* All-share index up 0.41 percent at 36,268.96
* Top-40 index down 0.43 percent at 32,005.30
JOHANNESBURG, Oct 4 (Reuters) - South African stocks rose for the first time in three sessions on Thursday with mining shares among the gainers as higher commodity prices and a weaker rand helped offset labour unrest in the nation's mines.
Indices were further bolstered by an upbeat tone in major overseas equity markets following encouraging comments by European Central Bank President Mario Draghi on tools to tackle the region's debt crisis.
But Imperial Holdings , the country's biggest transport group, led the decliners with a nearly 4 percent fall as a strike over higher pay by 20,000 truck drivers continued.
The JSE Top-40 index was up 0.43 percent at 32,005.30 and the broader All-share index improved 0.41 percent to 36,268.96
"There's still an underlying bearishness in the market because of all the strikes we see across the country," said Rigardt Maartens, a portfolio manager at PSG Securities.
"But commodity prices are picking up nicely and the rand is weak, which is good for mining stocks."
South African mining companies benefit from a weaker rand because they sell commodities for dollars but pay costs in rand.
Mining stocks have been hit in recent sessions by wildcat strikes that have cut output and raised fears of expensive wage deals with strikers.
Anglo American , whose iron ore and platinum units face illegal strikes, rose 1.2 percent to 249.70 rand. Two of its subsidiaries, Kumba Iron Ore and Anglo American Platinum , ended little changed.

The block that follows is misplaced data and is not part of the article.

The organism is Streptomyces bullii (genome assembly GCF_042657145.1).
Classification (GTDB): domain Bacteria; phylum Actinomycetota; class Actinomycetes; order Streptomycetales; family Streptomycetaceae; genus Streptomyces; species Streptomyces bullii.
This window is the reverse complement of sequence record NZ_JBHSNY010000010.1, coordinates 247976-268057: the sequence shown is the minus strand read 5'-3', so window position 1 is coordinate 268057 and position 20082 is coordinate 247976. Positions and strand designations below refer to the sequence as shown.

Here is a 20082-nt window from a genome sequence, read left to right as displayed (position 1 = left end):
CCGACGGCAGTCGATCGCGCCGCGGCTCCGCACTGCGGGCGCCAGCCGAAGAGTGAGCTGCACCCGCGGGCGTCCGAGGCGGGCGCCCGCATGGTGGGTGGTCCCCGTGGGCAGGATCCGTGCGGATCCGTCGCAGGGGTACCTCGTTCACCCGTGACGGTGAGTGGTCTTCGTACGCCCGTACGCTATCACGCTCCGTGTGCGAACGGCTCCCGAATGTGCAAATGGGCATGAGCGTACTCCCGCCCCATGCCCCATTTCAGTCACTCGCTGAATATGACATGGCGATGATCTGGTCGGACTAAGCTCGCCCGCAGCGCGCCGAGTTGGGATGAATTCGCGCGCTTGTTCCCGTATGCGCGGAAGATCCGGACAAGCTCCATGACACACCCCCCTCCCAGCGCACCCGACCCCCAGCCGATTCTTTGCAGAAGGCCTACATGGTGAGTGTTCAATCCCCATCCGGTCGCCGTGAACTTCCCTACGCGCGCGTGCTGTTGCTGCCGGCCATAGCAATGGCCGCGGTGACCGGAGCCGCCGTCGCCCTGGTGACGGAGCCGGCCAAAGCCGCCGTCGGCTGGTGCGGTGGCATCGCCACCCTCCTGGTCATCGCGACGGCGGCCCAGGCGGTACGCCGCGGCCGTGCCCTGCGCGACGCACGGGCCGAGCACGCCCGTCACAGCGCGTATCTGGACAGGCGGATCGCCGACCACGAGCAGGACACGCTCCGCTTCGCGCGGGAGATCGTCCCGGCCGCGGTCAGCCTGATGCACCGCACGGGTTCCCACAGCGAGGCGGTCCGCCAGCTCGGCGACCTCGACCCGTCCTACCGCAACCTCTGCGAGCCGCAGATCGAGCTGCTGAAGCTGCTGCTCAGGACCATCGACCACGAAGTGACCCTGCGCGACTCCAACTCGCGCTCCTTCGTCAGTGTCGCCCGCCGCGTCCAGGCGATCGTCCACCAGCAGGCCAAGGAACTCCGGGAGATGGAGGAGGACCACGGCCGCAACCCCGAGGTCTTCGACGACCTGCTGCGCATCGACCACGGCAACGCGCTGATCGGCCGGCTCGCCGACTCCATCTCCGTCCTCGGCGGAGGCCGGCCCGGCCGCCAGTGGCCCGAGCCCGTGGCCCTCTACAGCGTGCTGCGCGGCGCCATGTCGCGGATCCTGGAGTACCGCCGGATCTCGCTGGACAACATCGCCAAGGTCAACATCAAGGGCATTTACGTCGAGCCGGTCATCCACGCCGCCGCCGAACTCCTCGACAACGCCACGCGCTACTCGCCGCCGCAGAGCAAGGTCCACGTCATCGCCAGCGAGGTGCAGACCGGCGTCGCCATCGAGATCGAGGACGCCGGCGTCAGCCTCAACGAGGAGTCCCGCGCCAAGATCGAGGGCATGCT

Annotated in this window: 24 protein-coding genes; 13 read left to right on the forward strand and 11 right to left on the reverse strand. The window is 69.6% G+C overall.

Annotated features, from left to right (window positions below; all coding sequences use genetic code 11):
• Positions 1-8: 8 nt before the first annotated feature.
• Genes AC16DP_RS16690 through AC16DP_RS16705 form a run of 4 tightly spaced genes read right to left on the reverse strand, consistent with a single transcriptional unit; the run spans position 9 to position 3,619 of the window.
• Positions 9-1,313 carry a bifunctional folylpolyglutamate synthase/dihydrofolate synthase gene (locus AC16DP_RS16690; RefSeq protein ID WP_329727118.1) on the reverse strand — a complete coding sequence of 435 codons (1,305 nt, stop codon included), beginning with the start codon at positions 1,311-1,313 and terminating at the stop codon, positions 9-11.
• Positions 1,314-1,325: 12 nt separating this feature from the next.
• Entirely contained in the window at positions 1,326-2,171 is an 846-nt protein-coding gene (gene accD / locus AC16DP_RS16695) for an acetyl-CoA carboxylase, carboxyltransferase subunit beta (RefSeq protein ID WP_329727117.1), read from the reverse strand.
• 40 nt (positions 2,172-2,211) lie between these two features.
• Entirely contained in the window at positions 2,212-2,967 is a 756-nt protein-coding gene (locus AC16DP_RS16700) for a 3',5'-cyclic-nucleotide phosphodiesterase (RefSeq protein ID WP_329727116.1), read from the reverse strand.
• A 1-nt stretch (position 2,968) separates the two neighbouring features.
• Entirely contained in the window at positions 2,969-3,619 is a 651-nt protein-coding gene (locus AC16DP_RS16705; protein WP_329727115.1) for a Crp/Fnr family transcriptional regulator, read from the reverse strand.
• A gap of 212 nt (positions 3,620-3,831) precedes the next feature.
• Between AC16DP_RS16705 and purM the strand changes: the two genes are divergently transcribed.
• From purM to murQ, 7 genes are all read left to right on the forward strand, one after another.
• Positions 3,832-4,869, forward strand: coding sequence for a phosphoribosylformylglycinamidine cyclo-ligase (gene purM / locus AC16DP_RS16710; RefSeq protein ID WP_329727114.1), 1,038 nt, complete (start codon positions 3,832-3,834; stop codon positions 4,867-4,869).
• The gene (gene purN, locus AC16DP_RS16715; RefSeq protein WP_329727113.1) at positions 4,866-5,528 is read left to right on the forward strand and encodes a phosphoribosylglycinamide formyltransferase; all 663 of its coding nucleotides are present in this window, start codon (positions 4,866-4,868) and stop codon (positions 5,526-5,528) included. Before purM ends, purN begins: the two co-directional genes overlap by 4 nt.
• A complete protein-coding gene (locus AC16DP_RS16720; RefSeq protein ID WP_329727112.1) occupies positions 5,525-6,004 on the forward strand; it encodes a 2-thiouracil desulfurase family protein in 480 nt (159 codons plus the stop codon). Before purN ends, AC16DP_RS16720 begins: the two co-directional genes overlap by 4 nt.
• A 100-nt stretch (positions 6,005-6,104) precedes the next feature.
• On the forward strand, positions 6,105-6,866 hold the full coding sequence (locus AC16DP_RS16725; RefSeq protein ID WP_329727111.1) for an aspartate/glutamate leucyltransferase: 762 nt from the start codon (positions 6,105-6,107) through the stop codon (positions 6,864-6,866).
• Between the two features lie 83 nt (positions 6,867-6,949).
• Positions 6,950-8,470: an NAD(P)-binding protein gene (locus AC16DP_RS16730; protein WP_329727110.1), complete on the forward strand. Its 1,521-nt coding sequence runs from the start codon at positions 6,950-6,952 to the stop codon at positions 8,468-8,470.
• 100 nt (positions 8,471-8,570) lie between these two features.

Gold shot to its highest since last November after the ECB elected to keep interest rates at ultra-low levels, while gold priced in rand hit a record high.
Platinum rose 1.1 percent to notch up an eighth straight session of gains.
Other gainers were shopping malls owner Capital Shopping Centres , up 2.2 percent at 46.60 rand and cigarettes maker British American Tobacco , up 2.3 percent at 453.78 rand.
Imperial Holdings dropped 3.91 percent to 178.01 rand after talks to end a strike for higher pay by truck drivers collapsed on Thursday.
Retailers also retreated as investors took profits following two sessions of sharp gains that some analysts have said have pushed shares to levels where they can only disappoint.
Grocer Shoprite lost 1.8 percent to 170.29 rand and rival Woolworths fell by the same margin to 62.50 rand.
A total 154 million shares changed hands, with 178 companies gaining ground and another 120 losing value while 61 shares remained unchanged.
(Reporting by Tiisetso Motsoeneng; Editing by David Dolan)
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Keywords: SAFRICA STOCKS/